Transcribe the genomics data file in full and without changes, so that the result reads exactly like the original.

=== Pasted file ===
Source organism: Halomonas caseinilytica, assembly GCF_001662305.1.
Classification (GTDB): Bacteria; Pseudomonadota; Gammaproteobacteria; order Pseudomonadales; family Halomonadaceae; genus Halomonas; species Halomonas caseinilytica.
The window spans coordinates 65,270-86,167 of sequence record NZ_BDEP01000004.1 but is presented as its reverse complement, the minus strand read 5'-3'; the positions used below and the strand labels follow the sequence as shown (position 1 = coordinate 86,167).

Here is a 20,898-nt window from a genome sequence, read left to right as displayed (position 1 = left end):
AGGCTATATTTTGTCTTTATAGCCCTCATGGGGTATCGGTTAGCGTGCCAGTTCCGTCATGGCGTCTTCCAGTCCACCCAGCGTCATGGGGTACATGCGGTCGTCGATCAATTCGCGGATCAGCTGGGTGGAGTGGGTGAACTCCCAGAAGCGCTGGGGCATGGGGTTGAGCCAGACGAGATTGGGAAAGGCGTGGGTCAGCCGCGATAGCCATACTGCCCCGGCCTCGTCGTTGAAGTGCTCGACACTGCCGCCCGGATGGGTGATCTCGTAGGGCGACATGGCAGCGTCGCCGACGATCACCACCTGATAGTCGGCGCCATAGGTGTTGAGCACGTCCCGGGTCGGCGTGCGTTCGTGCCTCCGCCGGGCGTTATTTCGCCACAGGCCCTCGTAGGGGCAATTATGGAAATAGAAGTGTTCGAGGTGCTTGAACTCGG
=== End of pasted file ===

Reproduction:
Source organism: Halomonas caseinilytica, assembly GCF_001662305.1.
Classification (GTDB): Bacteria; Pseudomonadota; Gammaproteobacteria; order Pseudomonadales; family Halomonadaceae; genus Halomonas; species Halomonas caseinilytica.
The window spans coordinates 65,270-86,167 of sequence record NZ_BDEP01000004.1 but is presented as its reverse complement, the minus strand read 5'-3'; the positions used below and the strand labels follow the sequence as shown (position 1 = coordinate 86,167).

Here is a 20,898-nt window from a genome sequence, read left to right as displayed (position 1 = left end):
AGGCTATATTTTGTCTTTATAGCCCTCATGGGGTATCGGTTAGCGTGCCAGTTCCGTCATGGCGTCTTCCAGTCCACCCAGCGTCATGGGGTACATGCGGTCGTCGATCAATTCGCGGATCAGCTGGGTGGAGTGGGTGAACTCCCAGAAGCGCTGGGGCATGGGGTTGAGCCAGACGAGATTGGGAAAGGCGTGGGTCAGCCGCGATAGCCATACTGCCCCGGCCTCGTCGTTGAAGTGCTCGACACTGCCGCCCGGATGGGTGATCTCGTAGGGCGACATGGCAGCGTCGCCGACGATCACCACCTGATAGTCGGCGCCATAGGTGTTGAGCACGTCCCGGGTCGGCGTGCGTTCGTGCCTCCGCCGGGCGTTATTTCGCCACAGGCCCTCGTAGGGGCAATTATGGAAATAGAAGTGTTCGAGGTGCTTGAACTCGG